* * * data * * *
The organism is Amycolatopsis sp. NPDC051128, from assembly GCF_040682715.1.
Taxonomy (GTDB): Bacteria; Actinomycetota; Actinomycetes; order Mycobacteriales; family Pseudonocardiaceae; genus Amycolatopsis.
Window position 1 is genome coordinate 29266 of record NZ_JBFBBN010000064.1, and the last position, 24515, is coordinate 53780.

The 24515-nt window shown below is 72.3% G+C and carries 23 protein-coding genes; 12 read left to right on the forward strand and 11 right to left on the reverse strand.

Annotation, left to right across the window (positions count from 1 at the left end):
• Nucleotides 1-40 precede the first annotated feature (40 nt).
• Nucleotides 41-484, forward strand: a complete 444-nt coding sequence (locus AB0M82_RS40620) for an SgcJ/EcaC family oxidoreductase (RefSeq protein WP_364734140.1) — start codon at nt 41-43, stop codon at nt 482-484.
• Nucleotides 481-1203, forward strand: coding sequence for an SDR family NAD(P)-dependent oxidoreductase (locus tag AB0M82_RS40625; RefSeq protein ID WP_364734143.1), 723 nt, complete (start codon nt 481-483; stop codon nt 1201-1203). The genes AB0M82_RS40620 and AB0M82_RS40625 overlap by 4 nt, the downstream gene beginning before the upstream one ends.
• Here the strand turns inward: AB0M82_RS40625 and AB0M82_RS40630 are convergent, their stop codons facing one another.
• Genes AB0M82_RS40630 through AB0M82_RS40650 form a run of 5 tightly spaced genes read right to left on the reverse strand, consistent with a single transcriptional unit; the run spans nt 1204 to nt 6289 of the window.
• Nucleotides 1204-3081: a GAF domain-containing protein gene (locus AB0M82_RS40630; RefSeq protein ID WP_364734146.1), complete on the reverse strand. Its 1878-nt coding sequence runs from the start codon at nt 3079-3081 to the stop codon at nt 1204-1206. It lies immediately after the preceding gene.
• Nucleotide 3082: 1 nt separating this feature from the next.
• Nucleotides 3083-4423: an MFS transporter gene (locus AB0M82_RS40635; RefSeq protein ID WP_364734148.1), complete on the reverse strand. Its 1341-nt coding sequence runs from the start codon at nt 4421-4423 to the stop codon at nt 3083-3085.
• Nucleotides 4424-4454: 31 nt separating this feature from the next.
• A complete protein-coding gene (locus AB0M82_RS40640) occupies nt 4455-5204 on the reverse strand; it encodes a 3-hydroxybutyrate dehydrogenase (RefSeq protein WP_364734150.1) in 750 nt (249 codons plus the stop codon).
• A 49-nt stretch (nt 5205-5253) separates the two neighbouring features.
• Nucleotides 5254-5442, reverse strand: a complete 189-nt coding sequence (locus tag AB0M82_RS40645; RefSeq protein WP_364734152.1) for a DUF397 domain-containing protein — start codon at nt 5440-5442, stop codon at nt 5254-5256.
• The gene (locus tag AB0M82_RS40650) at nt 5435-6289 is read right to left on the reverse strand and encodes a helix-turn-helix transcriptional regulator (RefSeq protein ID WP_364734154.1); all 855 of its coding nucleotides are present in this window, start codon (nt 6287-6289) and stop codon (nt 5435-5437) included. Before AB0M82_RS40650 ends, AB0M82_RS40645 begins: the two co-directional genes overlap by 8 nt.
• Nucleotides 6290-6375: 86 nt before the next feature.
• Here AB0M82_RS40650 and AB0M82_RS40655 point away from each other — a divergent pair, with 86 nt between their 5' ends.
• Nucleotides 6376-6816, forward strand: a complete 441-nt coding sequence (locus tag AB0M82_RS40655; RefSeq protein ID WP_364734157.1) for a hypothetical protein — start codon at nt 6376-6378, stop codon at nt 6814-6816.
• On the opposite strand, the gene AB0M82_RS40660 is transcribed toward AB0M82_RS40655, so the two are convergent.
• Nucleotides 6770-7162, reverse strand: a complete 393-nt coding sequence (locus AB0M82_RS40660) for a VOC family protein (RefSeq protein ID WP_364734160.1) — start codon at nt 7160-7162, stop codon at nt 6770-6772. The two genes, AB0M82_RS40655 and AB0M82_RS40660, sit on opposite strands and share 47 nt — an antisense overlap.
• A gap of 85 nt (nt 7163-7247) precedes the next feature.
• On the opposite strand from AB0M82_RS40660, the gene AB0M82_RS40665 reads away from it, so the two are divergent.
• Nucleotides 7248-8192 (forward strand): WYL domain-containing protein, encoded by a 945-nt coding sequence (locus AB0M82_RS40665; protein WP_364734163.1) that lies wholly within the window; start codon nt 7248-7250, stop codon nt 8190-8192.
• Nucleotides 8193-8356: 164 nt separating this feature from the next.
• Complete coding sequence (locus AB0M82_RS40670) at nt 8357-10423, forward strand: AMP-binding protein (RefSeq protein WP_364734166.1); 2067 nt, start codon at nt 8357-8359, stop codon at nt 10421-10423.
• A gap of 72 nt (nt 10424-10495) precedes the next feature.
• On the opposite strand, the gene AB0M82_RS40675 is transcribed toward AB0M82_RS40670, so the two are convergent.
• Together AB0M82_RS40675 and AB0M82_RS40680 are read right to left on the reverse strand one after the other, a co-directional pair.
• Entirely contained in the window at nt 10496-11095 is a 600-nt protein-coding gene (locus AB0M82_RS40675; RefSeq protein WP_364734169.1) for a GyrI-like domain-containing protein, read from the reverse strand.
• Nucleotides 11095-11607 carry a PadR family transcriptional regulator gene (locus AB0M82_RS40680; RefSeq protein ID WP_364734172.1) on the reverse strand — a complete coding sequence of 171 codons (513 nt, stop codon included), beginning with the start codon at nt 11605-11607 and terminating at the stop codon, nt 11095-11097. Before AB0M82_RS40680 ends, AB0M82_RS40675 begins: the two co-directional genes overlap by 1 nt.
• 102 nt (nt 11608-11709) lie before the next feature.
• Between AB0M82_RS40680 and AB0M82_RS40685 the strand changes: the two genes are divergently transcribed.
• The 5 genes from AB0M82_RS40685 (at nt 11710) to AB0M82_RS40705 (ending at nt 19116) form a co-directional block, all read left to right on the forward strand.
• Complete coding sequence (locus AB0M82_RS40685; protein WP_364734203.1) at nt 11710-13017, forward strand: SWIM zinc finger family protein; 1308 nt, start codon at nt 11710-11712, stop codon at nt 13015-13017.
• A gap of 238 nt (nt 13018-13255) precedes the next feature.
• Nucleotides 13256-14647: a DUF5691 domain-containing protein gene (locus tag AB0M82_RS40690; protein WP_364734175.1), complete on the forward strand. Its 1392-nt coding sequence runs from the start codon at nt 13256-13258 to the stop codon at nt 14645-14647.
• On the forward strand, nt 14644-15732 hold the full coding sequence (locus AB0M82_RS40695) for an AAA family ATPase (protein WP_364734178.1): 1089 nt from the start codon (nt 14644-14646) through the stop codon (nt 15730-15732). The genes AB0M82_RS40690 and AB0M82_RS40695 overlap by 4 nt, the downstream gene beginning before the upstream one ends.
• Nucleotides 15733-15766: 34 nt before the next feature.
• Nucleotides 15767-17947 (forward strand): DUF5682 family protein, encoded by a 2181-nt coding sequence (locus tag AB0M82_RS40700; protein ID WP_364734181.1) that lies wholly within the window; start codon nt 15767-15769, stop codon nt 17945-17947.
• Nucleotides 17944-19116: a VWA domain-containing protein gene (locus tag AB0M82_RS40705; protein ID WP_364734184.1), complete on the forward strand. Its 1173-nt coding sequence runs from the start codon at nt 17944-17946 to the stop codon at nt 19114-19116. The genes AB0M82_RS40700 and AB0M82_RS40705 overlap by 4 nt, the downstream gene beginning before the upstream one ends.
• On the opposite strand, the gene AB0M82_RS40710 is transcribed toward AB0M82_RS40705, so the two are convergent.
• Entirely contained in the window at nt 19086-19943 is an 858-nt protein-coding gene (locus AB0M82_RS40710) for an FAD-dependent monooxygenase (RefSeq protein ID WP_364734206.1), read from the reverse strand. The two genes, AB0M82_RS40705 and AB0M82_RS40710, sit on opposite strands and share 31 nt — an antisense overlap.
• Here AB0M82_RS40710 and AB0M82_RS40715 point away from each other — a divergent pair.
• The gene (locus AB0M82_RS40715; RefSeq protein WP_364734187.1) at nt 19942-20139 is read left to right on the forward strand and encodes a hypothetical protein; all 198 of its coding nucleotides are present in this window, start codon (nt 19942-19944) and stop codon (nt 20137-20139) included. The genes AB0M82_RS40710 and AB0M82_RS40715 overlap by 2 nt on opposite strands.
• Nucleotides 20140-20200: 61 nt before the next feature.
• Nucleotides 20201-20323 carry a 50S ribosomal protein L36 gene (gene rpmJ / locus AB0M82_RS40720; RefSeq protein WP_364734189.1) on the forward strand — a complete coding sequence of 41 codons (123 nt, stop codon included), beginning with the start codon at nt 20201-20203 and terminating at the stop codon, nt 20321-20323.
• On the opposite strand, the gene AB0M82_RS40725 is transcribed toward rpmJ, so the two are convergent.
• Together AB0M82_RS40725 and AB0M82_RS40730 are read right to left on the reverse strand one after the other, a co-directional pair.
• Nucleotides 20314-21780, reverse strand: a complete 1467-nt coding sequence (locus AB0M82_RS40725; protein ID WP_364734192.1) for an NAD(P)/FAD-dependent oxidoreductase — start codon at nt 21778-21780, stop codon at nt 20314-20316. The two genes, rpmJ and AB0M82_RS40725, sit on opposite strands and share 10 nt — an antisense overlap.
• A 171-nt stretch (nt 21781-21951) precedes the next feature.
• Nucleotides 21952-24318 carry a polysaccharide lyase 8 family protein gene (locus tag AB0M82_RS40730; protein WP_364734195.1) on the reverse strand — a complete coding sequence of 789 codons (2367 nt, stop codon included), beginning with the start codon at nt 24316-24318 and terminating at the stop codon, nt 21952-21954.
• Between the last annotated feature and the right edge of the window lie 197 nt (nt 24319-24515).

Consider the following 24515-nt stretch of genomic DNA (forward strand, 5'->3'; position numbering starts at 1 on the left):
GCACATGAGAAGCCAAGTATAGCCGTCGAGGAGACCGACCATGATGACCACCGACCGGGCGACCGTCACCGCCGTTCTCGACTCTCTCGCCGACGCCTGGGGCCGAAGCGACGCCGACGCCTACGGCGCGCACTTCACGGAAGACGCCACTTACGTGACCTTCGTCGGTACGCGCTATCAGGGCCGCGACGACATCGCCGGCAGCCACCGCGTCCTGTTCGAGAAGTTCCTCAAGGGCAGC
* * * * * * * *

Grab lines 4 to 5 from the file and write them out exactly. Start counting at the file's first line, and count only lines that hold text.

The 24515-nt window shown below is 72.3% G+C and carries 23 protein-coding genes; 12 read left to right on the forward strand and 11 right to left on the reverse strand.

Annotation, left to right across the window (positions count from 1 at the left end):